Clodagh Hartley, the Consumer Affairs Correspondent for the Sun (U.K.), caught Al Gore for an exclusive interview. Here's a few of the choice bits (with a few of my own comments sprinkled in):
"Al Gore wants to make a sequel to his Oscar-winning documentary on global warming – and despite Earth’s 'rising fever' he is still hopeful for a happy ending." But Gore is an exceptional fellow and he is capable of being very optimistic and very pessimistic in the same interview. For he also believes that "little has changed where it counts and the situation is even more urgent" than when he scored his Nobel Prize.
Doggone it. Though his Prize, his film and his ceaseless harping should have turned things rightside up by now, "Mr Gore – hailed as the world’s leading green campaigner – said recent polls had found that while people rate climate change as a 'serious problem', some ranked it lower than clearing up dog mess."
Gore went on to describe that global warming "can kill you" and yet it isn't getting the attention of the politicians or even the public. That's why he is so important. As Mr. Hartley puts it, Gore "reveals he no longer has his sights set on becoming a political leader. Instead, since losing the race for the White House to George W Bush in 2000, he has found 'a much more important job to do' – saving the planet."
Gore's plan, he tells Hartley, is to create a movement of 10,000,000 to force the United States to go green. Then, he's sure, other governments will follow. Like Great Britain. And China. And India.
China and India?
In Gore's mind, such things as hard science, economic reality, and it seems even history aren't allowed to obstruct his visions. Thus this statement -- “When the U.S. does change on this issue it will have a tremendous impact on the rest of the world. It’s hard to imagine China and India changing their position if the United States does not. Those countries look to the U.S. as an excuse for not acting.” If Japan, Europe and the U.S. are moving in the right direction, “China will have a very difficult time moving in the opposite direction”.
Of course. China is so susceptible to outside influences.
Gore the scaremonger doesn't show up for most of the Sun interview, but there are moments like this one: “I have to say the situation has not improved since I made the movie in 2006. Sure, awareness has grown and more people are concerned since scientists said we had just ten years to take action to halt rising sea levels. But the situation has got worse. The entire North Polar ice cap is melting and could be gone in some areas in as little as five years."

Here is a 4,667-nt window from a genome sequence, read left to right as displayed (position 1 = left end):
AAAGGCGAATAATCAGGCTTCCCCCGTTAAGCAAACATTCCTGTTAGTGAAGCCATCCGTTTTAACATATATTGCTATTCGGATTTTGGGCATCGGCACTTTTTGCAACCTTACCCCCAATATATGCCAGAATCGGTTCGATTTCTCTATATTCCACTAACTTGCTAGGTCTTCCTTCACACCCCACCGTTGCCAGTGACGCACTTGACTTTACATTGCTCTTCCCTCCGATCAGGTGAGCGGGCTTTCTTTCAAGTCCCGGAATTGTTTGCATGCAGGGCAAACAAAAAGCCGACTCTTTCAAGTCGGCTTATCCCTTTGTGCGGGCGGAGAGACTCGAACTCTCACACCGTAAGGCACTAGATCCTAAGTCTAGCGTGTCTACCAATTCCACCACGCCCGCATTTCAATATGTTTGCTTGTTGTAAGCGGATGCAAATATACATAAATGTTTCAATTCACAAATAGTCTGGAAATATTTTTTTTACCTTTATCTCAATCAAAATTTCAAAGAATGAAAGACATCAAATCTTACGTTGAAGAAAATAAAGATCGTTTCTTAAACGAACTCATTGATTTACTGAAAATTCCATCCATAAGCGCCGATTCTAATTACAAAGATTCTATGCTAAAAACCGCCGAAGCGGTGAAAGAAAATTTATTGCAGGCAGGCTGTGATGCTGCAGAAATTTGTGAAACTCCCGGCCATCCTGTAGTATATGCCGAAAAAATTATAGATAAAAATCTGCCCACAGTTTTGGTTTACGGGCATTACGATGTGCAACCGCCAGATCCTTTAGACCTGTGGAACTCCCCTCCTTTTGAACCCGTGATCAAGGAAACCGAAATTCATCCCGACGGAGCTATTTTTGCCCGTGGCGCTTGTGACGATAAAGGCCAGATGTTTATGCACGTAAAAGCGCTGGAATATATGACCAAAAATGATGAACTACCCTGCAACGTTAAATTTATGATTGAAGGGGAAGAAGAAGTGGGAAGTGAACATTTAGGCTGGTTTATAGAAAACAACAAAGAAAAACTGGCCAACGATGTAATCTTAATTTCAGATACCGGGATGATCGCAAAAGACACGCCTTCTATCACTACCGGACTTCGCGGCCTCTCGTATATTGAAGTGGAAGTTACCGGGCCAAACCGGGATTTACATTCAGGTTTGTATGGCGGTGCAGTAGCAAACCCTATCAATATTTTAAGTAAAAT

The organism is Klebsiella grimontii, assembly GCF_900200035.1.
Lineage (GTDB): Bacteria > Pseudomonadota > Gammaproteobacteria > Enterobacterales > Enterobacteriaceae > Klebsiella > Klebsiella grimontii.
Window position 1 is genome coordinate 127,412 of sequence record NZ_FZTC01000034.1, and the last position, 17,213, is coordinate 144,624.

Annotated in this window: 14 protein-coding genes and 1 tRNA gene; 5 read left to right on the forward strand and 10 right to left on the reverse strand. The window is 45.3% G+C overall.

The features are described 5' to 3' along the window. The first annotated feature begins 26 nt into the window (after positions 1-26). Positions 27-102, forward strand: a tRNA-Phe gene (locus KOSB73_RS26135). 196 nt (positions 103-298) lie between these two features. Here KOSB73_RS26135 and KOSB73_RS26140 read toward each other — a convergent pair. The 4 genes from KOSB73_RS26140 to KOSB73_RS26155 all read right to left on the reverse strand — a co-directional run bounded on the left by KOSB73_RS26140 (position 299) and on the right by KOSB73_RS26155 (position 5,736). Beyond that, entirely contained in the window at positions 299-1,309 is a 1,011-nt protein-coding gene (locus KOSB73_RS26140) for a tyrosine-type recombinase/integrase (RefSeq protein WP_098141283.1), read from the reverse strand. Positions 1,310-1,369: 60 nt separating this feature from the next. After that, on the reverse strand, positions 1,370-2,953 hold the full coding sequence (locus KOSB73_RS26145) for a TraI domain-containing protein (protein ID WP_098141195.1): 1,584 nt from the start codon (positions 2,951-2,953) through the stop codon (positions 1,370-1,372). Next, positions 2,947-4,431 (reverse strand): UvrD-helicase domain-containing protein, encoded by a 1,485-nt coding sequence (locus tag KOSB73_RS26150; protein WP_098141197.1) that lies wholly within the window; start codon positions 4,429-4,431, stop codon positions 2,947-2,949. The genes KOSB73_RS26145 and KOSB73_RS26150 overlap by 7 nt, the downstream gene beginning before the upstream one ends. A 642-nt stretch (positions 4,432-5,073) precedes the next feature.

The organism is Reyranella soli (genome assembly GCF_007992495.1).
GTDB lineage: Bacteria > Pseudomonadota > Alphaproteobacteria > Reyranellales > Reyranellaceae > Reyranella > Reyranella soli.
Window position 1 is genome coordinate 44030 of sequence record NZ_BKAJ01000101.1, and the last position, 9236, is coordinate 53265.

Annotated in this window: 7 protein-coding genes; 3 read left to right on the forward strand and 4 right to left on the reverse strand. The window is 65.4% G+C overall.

But if the problems is so catastrophic, can an individual's choice of light bulbs make a difference? Sure, because such things then help commit the individual citizens into forcing their governments to make more massive change.
"So if it’s all down to governments, is there any point in people 'going green,'?" Hartley asks. "'Absolutely', [Gore] booms. 'I believe that while it’s important to change lightbulbs, it’s far more important to change laws. The idea that individuals in their own activities are going to change this is wrong. But when they do change they are likely to get behind the movement and that is very important because it is going to be changes in law that will ultimately solve this problem."
Big government forcing changes on us. Limits on freedom, initiative, ownership, the pursuit of happiness. This is the scariest element of Gore's grand scheme and why reading this Sun interview was a pretty disturbing piece of my morning.
To his credit, though, Hartley does begin to play the part of adversarial reporter later in the interview as he brings up the issues of hypocrisy and costs. Here is the section:
The man who is now as much part of the Hollywood Establishment as he was a political player with the Democratic Party is very careful not to upset any of his celebrity friends. He wouldn’t dream of suggesting that their lavish jet-setting and gas-guzzling lifestyles could be reined in for the good of the environment.
When we point out that David Beckham has recently been given the dubious title of having the worst carbon footprint in history – clocking up enough air miles to fly to the moon and owning 15 gas-guzzling cars, Mr Gore shifts uncomfortably in his seat.
He knows what is coming next.
When asked what he would say to the football icon – a hero to millions – about his impact on the environment, Mr Gore refuses to be drawn. He gives a huge belly-laugh at the notion that Posh and Becks could invest in an environmentally-friendly hybrid car such as a Toyota Prius. He careful considers his answer before saying: “I don’t think that’s my place. I don’t want to get into personally criticising anyone.”
And, oh yes, about those staggering costs of eco-consumerism? Gore feels for you, pal, but it's gotta' be done. After all, "the main benefit of people going green is that they will join a movement to pressure their governments.”
And that's where Al Gore comes in. For he knows that to achieve these crucial ends, "governments need constant pressure and that is what he will devote his life to."